Now, time to cool off!
I was surprised how tired my arms felt on the swim. Then I remembered: Yeah, it’s always this way when I swim after cycling. And why did I do that tough upper body workout at the gym yesterday? Nevertheless, I was confident my tired arms could power through the swim without a break: I had a solid month of swims behind me. When I stopped my watch at the beach, I saw my time was good—but how good, compared to other years? I would know later.
My swim-to-bike transition was not done like a pro’s. I was enjoying the feel of the sun on my slightly-chilled body as I chatted with some women at a nearby picnic table. Unhurriedly, I put on my gear for the ride back.
Once again I thought I “sucked on the uphills” as I slowly rode up from the beach and up out of the park. Then I had the joy of flying down the big hill. I was expecting another injection of speed as I made the turn from Ioco down to Alderside and then—damn! Instead of flying down that hill, I had to brake hard as two construction vehicles were blocking my way! I carefully rode by one truck, but then I was stuck behind a very slow dump truck and there was no room to pass on either side. I rode behind, hoping the truck would pull to one side enough to let me pass, but no. After a minute or so, I decided to go back to the start of Alderside and redo that portion at a faster speed. My Garmin could tell me later how much time that extra part had cost me.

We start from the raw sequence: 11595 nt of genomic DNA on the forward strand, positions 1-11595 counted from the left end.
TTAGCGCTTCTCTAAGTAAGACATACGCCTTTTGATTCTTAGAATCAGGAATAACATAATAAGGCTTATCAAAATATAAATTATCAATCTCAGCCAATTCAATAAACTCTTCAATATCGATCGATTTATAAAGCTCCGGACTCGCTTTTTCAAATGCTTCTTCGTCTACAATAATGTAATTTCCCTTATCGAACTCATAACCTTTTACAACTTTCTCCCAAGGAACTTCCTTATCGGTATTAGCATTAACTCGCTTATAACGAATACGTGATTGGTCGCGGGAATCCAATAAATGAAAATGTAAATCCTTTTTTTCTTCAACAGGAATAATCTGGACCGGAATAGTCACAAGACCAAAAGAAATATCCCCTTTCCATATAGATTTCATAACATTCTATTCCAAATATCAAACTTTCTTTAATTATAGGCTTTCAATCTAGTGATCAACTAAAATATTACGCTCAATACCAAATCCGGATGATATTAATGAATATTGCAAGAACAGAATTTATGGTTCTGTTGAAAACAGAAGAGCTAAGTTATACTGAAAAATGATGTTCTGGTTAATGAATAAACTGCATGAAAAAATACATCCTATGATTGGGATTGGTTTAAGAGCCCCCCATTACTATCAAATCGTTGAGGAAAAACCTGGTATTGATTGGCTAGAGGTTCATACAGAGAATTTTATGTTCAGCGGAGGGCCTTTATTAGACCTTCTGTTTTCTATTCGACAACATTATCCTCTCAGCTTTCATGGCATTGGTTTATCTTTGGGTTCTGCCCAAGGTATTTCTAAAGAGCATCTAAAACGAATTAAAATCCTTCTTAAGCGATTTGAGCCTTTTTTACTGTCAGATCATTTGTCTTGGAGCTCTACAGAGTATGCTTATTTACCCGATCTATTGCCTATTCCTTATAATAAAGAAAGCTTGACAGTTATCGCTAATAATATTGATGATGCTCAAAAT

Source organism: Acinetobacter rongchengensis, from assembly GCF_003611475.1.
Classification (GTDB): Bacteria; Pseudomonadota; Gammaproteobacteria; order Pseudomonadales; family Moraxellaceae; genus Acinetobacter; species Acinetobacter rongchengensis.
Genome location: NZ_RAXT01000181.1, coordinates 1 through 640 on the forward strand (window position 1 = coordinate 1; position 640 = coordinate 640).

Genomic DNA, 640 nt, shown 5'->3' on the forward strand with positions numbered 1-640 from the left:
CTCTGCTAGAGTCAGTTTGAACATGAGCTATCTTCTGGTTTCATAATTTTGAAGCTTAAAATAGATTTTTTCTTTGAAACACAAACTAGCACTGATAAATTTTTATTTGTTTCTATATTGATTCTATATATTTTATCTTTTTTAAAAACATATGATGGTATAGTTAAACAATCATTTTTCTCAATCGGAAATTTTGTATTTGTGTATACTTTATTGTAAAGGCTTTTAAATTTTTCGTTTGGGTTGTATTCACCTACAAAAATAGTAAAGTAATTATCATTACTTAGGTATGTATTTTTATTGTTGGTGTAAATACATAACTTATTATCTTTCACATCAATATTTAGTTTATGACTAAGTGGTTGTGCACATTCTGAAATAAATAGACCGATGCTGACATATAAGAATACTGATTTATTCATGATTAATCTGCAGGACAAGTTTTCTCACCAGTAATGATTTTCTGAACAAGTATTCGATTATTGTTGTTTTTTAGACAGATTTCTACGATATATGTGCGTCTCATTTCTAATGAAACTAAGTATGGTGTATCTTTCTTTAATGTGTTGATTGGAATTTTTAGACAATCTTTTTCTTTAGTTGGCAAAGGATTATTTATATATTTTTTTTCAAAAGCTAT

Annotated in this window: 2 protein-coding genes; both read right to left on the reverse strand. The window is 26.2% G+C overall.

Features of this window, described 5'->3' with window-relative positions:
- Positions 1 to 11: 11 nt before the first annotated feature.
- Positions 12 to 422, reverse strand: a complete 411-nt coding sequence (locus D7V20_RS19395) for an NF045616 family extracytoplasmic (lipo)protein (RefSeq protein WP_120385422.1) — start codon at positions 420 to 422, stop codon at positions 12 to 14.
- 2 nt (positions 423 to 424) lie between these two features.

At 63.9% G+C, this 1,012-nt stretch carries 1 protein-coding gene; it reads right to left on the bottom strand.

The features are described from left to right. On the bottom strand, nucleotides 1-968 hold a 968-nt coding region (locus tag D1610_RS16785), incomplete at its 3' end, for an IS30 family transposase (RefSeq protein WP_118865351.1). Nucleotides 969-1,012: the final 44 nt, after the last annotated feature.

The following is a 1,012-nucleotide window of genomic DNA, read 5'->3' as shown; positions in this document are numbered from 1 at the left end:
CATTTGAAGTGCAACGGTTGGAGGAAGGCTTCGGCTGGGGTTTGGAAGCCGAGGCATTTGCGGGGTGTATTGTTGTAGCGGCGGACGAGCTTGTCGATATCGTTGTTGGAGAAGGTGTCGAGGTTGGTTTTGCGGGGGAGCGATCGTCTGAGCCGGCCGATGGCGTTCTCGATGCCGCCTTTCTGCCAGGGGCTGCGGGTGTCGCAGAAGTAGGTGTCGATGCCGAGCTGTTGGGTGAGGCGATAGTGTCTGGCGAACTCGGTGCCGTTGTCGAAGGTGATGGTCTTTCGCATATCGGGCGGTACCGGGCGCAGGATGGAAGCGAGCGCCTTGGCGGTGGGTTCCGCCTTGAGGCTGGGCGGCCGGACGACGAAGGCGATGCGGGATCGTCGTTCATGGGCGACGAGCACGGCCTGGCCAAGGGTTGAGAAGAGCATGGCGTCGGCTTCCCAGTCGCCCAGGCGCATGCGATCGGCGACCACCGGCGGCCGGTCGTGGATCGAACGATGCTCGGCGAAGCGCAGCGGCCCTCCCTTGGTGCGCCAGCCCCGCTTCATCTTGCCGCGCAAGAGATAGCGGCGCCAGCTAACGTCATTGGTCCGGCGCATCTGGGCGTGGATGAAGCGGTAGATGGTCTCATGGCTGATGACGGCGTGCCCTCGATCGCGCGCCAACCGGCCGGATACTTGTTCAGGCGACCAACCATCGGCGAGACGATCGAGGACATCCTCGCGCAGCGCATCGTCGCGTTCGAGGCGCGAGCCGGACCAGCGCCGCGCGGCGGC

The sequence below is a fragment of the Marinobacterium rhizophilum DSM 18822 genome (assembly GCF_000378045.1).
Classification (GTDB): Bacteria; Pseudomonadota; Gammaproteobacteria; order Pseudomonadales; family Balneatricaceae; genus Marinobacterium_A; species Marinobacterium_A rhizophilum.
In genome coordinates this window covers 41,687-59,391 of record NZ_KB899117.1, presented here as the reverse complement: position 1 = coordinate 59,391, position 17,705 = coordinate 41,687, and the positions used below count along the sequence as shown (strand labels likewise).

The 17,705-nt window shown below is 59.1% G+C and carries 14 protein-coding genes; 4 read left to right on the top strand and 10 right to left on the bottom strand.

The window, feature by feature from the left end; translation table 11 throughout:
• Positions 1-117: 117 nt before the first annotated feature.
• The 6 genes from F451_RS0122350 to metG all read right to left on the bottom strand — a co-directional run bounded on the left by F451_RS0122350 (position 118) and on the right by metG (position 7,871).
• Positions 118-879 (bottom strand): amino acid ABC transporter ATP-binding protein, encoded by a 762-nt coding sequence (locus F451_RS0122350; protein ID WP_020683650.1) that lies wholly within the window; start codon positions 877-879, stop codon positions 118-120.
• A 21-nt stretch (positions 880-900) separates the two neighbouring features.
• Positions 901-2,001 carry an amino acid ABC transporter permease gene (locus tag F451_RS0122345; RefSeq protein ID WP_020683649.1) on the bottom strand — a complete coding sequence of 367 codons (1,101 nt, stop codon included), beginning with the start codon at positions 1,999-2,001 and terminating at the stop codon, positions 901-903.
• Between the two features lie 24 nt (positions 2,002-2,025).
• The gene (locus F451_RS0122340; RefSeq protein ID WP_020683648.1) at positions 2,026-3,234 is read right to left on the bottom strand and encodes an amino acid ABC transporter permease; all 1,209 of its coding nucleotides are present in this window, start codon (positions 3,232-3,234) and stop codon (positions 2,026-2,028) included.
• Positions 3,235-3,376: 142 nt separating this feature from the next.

True, the dump-truck incident gave me a bit of rest, and I gritted my teeth and powered as hard as I could for the remaining 3K of the ride. I could see Keith with his camera as I flew towards my finishing mark on the bike path!
After the finish, even before I examined my times and compared them with my times from past years, I was filled with gratefulness simply for being able to complete my little athletic test once again. Neither my bad knee nor my hamstring were hurting! Now it was time to relax with an iced vanilla creme cold brew from Starbucks and watch the REAL athletes in action! What a high, indulgent day I had.
I did look at my results unflichingly, though—and was pleasantly surprised by what Garmin told me.
Stage 1: Bike up. Only 2 seconds slower than last year, despite my thinking my time was slow! (Actually the big gap was between 2019 and 2020, when I did slow down significantly.) Best-ever time was in 2015.